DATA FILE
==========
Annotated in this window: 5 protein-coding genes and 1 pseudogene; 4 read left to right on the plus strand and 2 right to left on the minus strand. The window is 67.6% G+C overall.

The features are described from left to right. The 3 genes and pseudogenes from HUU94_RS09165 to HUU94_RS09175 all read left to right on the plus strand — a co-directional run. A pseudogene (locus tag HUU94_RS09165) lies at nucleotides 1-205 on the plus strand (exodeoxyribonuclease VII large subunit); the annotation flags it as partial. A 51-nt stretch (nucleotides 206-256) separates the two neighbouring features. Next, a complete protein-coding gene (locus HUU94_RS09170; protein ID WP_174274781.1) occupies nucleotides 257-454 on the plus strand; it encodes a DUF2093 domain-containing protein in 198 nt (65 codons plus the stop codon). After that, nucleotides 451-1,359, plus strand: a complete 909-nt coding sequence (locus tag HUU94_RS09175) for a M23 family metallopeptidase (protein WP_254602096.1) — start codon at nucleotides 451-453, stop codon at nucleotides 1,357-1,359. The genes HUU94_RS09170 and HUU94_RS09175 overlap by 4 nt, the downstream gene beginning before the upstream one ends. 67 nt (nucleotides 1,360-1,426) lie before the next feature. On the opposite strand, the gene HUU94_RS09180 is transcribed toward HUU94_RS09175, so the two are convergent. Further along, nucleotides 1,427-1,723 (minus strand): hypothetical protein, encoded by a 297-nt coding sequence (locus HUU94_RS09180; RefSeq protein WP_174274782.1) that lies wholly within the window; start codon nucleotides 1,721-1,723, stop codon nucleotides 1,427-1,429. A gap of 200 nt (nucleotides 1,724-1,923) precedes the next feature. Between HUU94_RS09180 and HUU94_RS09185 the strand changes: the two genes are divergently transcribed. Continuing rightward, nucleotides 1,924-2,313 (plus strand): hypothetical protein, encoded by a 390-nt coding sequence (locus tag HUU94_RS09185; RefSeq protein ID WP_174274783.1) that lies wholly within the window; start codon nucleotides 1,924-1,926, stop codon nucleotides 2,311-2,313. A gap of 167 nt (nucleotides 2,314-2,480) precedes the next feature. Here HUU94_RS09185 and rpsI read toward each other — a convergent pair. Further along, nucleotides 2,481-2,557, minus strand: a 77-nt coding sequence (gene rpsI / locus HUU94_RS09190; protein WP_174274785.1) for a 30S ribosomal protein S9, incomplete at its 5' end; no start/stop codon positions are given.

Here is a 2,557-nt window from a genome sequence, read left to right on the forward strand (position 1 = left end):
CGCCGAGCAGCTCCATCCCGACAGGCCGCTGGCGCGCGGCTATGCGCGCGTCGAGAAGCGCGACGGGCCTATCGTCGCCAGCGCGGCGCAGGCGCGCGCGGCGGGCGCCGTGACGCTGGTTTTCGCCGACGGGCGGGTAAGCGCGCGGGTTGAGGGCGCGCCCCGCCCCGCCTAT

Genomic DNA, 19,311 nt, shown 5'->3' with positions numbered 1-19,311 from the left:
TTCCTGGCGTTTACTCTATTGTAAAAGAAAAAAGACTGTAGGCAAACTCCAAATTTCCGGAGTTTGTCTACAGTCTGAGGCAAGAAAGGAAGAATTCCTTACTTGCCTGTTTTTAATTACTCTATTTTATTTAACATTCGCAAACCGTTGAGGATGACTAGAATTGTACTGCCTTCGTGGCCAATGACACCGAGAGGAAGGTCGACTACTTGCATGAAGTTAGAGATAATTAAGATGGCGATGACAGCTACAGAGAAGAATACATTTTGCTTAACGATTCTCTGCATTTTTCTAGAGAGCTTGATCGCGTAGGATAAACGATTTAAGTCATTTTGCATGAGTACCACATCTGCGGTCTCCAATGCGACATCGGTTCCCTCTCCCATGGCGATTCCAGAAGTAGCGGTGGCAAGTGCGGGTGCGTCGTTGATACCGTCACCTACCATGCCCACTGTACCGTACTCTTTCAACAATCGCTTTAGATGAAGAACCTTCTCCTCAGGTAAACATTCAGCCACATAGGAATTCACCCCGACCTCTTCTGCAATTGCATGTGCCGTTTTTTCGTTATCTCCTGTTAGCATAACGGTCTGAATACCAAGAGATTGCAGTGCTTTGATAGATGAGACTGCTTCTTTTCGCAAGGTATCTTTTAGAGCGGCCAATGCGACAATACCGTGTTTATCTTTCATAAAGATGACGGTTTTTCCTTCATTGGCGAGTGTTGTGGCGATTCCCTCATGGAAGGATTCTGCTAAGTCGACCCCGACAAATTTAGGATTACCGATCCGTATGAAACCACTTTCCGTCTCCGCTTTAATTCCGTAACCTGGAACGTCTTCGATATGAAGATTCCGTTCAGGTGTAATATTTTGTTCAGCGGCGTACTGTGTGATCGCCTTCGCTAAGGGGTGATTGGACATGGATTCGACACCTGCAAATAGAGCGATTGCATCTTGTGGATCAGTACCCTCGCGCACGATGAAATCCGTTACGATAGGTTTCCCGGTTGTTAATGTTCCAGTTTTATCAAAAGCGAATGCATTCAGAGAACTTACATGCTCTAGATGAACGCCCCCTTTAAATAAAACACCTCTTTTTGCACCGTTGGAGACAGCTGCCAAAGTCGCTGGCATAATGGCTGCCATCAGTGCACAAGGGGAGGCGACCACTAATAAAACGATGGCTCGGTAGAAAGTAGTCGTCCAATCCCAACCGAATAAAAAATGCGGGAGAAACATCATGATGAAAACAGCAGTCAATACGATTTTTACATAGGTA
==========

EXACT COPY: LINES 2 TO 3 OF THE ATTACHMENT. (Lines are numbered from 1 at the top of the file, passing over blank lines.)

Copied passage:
The features are described from left to right. The 3 genes and pseudogenes from HUU94_RS09165 to HUU94_RS09175 all read left to right on the plus strand — a co-directional run. A pseudogene (locus tag HUU94_RS09165) lies at nucleotides 1-205 on the plus strand (exodeoxyribonuclease VII large subunit); the annotation flags it as partial. A 51-nt stretch (nucleotides 206-256) separates the two neighbouring features. Next, a complete protein-coding gene (locus HUU94_RS09170; protein ID WP_174274781.1) occupies nucleotides 257-454 on the plus strand; it encodes a DUF2093 domain-containing protein in 198 nt (65 codons plus the stop codon). After that, nucleotides 451-1,359, plus strand: a complete 909-nt coding sequence (locus tag HUU94_RS09175) for a M23 family metallopeptidase (protein WP_254602096.1) — start codon at nucleotides 451-453, stop codon at nucleotides 1,357-1,359. The genes HUU94_RS09170 and HUU94_RS09175 overlap by 4 nt, the downstream gene beginning before the upstream one ends. 67 nt (nucleotides 1,360-1,426) lie before the next feature. On the opposite strand, the gene HUU94_RS09180 is transcribed toward HUU94_RS09175, so the two are convergent. Further along, nucleotides 1,427-1,723 (minus strand): hypothetical protein, encoded by a 297-nt coding sequence (locus HUU94_RS09180; RefSeq protein WP_174274782.1) that lies wholly within the window; start codon nucleotides 1,721-1,723, stop codon nucleotides 1,427-1,429. A gap of 200 nt (nucleotides 1,724-1,923) precedes the next feature. Between HUU94_RS09180 and HUU94_RS09185 the strand changes: the two genes are divergently transcribed. Continuing rightward, nucleotides 1,924-2,313 (plus strand): hypothetical protein, encoded by a 390-nt coding sequence (locus tag HUU94_RS09185; RefSeq protein ID WP_174274783.1) that lies wholly within the window; start codon nucleotides 1,924-1,926, stop codon nucleotides 2,311-2,313. A gap of 167 nt (nucleotides 2,314-2,480) precedes the next feature. Here HUU94_RS09185 and rpsI read toward each other — a convergent pair. Further along, nucleotides 2,481-2,557, minus strand: a 77-nt coding sequence (gene rpsI / locus HUU94_RS09190; protein WP_174274785.1) for a 30S ribosomal protein S9, incomplete at its 5' end; no start/stop codon positions are given.

Here is a 2,557-nt window from a genome sequence, read left to right on the forward strand (position 1 = left end):